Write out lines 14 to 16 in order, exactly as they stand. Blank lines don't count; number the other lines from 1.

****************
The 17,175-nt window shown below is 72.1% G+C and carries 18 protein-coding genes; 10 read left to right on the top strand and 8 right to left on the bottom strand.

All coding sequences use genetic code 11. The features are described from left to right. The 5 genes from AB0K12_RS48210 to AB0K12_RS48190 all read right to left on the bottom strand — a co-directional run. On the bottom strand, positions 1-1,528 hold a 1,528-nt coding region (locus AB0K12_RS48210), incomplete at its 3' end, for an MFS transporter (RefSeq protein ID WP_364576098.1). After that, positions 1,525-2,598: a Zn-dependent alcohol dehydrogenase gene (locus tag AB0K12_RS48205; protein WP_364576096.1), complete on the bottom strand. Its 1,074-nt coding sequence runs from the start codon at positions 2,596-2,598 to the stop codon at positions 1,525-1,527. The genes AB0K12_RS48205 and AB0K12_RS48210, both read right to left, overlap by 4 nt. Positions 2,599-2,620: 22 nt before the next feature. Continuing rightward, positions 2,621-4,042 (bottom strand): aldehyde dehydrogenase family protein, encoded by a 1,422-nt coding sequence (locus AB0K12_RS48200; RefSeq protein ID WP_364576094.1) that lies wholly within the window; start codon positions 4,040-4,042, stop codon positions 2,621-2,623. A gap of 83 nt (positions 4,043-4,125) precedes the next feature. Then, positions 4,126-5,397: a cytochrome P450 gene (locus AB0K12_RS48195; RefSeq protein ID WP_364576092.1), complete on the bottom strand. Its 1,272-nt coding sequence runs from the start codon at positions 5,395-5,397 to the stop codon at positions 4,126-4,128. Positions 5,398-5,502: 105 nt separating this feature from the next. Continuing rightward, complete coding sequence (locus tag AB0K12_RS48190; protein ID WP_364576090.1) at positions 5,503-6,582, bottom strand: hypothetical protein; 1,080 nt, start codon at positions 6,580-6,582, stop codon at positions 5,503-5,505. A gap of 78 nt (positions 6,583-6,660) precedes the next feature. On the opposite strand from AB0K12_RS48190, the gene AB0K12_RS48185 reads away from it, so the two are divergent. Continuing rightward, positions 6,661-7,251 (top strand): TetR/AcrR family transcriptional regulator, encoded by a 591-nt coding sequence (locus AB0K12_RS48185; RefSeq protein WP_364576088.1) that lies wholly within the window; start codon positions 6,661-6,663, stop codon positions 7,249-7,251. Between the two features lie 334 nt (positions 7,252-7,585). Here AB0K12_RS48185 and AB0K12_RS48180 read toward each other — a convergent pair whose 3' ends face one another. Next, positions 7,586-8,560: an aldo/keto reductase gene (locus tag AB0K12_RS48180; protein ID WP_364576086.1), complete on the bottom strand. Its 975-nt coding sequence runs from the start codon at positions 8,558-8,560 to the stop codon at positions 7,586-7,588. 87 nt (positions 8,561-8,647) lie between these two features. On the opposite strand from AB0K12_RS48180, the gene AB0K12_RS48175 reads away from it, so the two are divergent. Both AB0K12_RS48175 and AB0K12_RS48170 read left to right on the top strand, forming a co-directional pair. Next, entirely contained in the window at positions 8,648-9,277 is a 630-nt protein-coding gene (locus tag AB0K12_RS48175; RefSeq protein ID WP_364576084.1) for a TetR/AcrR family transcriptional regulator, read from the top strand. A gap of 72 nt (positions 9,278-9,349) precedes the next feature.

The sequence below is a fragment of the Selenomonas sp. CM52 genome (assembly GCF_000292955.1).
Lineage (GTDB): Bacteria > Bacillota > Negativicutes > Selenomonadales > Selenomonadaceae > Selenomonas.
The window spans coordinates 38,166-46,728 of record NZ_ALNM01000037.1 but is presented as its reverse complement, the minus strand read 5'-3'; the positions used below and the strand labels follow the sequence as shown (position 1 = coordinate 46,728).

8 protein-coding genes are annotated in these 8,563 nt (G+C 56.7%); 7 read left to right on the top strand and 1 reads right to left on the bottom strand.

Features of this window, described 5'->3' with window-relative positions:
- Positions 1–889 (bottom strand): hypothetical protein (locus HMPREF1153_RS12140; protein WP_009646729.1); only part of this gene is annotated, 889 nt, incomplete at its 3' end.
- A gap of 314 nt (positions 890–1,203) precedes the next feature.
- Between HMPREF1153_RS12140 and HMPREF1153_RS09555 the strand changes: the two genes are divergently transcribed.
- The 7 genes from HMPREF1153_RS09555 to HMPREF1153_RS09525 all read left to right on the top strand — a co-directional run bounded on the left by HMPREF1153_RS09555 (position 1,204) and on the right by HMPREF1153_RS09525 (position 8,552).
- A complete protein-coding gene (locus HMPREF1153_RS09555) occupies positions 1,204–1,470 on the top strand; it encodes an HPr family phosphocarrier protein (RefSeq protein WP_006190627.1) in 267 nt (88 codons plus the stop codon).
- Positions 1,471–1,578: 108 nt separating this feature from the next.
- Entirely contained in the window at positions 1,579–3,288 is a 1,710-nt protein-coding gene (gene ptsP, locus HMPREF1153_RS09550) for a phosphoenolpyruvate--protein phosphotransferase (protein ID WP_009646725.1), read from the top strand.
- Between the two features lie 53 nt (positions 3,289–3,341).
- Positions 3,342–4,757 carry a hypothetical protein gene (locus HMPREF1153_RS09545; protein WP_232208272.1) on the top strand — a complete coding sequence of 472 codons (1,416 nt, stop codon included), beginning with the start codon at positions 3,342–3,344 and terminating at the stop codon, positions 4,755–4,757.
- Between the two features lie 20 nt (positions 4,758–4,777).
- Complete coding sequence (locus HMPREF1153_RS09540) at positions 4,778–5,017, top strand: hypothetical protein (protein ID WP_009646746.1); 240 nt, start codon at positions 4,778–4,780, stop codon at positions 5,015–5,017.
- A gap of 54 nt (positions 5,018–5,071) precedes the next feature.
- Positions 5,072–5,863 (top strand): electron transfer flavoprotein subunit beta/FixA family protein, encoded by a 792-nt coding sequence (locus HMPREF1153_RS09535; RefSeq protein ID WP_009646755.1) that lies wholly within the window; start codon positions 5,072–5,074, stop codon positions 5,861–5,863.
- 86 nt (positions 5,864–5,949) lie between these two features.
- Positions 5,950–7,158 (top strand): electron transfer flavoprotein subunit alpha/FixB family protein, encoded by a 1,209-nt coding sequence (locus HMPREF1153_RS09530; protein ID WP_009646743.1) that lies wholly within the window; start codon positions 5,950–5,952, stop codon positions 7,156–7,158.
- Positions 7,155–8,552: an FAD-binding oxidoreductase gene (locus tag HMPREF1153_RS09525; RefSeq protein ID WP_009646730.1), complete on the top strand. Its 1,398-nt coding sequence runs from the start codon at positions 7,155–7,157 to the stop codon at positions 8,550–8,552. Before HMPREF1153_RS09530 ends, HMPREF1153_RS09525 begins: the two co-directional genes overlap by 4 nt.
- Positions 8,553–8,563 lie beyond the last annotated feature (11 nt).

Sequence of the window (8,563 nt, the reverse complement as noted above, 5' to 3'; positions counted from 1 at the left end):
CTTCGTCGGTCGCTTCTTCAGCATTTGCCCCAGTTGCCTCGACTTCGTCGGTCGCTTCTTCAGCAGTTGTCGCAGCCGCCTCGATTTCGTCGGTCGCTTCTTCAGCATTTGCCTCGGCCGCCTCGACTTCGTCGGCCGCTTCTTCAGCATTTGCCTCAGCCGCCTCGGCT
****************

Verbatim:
- Entirely contained in the window at positions 1,579–3,288 is a 1,710-nt protein-coding gene (gene ptsP, locus HMPREF1153_RS09550) for a phosphoenolpyruvate--protein phosphotransferase (protein ID WP_009646725.1), read from the top strand.
- Between the two features lie 53 nt (positions 3,289–3,341).
- Positions 3,342–4,757 carry a hypothetical protein gene (locus HMPREF1153_RS09545; protein WP_232208272.1) on the top strand — a complete coding sequence of 472 codons (1,416 nt, stop codon included), beginning with the start codon at positions 3,342–3,344 and terminating at the stop codon, positions 4,755–4,757.